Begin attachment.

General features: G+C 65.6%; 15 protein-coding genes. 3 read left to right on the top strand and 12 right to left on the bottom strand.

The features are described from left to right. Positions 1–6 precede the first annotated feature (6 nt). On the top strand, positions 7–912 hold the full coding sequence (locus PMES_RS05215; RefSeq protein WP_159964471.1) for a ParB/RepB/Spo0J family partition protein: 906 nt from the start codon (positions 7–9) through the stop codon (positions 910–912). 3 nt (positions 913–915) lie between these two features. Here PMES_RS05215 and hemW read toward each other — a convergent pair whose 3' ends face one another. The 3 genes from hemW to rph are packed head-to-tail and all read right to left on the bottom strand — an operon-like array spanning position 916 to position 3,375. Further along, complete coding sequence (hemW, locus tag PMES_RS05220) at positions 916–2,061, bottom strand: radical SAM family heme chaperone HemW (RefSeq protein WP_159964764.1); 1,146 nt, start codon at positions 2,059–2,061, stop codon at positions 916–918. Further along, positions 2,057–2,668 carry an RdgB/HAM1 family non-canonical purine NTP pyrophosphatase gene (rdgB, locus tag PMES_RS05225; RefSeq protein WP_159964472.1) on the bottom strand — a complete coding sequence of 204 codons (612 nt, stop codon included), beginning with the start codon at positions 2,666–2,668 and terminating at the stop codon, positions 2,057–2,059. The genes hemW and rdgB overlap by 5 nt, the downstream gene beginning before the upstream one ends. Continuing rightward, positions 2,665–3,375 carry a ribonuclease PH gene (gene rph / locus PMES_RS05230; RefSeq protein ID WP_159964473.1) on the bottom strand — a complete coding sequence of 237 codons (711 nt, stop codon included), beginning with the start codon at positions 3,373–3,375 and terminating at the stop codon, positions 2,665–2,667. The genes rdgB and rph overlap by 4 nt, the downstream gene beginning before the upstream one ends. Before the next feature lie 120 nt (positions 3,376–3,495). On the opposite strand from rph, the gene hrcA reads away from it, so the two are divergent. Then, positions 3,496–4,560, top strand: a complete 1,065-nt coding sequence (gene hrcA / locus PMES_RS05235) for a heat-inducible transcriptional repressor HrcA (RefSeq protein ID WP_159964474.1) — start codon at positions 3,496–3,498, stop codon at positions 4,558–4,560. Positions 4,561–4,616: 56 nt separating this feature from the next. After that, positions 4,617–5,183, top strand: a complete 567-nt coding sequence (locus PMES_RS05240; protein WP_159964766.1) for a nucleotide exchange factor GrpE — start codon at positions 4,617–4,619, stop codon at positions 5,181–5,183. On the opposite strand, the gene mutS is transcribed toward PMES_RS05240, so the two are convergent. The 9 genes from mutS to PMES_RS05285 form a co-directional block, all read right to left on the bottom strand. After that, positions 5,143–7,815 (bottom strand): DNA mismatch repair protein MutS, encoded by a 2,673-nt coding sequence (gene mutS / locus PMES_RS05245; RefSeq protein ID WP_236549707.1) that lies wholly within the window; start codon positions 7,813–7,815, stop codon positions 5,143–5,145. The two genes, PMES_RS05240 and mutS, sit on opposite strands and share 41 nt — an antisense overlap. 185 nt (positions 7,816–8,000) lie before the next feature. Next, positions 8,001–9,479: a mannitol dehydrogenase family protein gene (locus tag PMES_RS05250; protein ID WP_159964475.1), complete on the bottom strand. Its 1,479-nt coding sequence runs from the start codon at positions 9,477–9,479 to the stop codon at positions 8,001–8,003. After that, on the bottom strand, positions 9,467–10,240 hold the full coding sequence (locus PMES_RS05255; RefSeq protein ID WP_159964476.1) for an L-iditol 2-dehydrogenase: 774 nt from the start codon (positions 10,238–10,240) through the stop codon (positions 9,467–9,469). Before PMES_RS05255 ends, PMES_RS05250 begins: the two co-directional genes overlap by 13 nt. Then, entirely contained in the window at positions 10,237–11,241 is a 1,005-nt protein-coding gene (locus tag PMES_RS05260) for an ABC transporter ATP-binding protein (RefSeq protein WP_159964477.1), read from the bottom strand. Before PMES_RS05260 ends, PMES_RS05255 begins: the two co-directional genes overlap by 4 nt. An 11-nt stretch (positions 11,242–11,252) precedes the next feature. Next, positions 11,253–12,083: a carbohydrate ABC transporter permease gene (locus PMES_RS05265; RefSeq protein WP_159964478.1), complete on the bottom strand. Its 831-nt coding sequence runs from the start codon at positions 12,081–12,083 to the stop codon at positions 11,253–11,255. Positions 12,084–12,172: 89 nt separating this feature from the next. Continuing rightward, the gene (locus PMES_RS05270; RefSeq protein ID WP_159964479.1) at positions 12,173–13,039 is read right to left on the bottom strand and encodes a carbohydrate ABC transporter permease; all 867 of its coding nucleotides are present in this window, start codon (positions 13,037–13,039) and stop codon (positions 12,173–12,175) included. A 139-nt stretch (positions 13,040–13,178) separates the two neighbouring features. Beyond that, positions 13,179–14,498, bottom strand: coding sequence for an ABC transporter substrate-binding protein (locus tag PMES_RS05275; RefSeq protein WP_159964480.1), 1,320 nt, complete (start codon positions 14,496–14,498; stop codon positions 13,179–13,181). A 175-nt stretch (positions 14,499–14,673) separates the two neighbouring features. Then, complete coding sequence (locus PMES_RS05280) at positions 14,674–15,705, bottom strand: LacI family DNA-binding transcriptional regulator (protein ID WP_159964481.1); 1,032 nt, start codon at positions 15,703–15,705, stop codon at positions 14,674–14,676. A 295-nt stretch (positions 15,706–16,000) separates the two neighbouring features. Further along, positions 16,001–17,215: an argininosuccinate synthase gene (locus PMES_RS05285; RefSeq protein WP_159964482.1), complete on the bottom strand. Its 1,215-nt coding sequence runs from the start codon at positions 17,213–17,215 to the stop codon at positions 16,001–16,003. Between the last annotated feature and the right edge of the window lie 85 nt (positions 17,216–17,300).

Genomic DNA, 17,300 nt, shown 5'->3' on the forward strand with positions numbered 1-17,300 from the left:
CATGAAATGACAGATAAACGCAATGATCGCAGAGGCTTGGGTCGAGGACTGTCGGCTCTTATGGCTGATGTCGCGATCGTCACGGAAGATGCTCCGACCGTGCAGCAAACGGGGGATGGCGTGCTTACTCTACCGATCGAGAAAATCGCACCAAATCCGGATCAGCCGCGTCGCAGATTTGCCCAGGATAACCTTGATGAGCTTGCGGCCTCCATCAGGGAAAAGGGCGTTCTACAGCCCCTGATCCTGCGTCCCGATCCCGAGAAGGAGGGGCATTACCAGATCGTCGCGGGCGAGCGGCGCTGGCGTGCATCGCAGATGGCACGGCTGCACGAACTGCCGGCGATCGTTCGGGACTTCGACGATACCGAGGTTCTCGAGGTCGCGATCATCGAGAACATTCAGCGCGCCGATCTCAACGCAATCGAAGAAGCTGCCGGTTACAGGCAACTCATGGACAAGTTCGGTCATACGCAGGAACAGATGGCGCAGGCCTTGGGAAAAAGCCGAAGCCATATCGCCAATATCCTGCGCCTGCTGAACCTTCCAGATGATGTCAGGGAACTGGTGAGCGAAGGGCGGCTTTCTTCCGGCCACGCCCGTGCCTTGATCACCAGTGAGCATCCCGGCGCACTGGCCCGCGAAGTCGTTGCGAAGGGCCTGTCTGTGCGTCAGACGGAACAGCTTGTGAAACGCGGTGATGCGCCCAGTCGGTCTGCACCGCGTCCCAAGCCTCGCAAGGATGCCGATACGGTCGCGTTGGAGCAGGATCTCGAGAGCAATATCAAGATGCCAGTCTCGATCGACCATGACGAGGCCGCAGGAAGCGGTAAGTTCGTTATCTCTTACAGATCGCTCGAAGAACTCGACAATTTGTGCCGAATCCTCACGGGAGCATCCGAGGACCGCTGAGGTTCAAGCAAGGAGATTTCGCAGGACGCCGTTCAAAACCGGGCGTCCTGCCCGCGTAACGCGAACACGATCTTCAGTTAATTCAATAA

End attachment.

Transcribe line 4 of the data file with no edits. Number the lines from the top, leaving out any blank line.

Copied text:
CATGAAATGACAGATAAACGCAATGATCGCAGAGGCTTGGGTCGAGGACTGTCGGCTCTTATGGCTGATGTCGCGATCGTCACGGAAGATGCTCCGACCGTGCAGCAAACGGGGGATGGCGTGCTTACTCTACCGATCGAGAAAATCGCACCAAATCCGGATCAGCCGCGTCGCAGATTTGCCCAGGATAACCTTGATGAGCTTGCGGCCTCCATCAGGGAAAAGGGCGTTCTACAGCCCCTGATCCTGCGTCCCGATCCCGAGAAGGAGGGGCATTACCAGATCGTCGCGGGCGAGCGGCGCTGGCGTGCATCGCAGATGGCACGGCTGCACGAACTGCCGGCGATCGTTCGGGACTTCGACGATACCGAGGTTCTCGAGGTCGCGATCATCGAGAACATTCAGCGCGCCGATCTCAACGCAATCGAAGAAGCTGCCGGTTACAGGCAACTCATGGACAAGTTCGGTCATACGCAGGAACAGATGGCGCAGGCCTTGGGAAAAAGCCGAAGCCATATCGCCAATATCCTGCGCCTGCTGAACCTTCCAGATGATGTCAGGGAACTGGTGAGCGAAGGGCGGCTTTCTTCCGGCCACGCCCGTGCCTTGATCACCAGTGAGCATCCCGGCGCACTGGCCCGCGAAGTCGTTGCGAAGGGCCTGTCTGTGCGTCAGACGGAACAGCTTGTGAAACGCGGTGATGCGCCCAGTCGGTCTGCACCGCGTCCCAAGCCTCGCAAGGATGCCGATACGGTCGCGTTGGAGCAGGATCTCGAGAGCAATATCAAGATGCCAGTCTCGATCGACCATGACGAGGCCGCAGGAAGCGGTAAGTTCGTTATCTCTTACAGATCGCTCGAAGAACTCGACAATTTGTGCCGAATCCTCACGGGAGCATCCGAGGACCGCTGAGGTTCAAGCAAGGAGATTTCGCAGGACGCCGTTCAAAACCGGGCGTCCTGCCCGCGTAACGCGAACACGATCTTCAGTTAATTCAATAA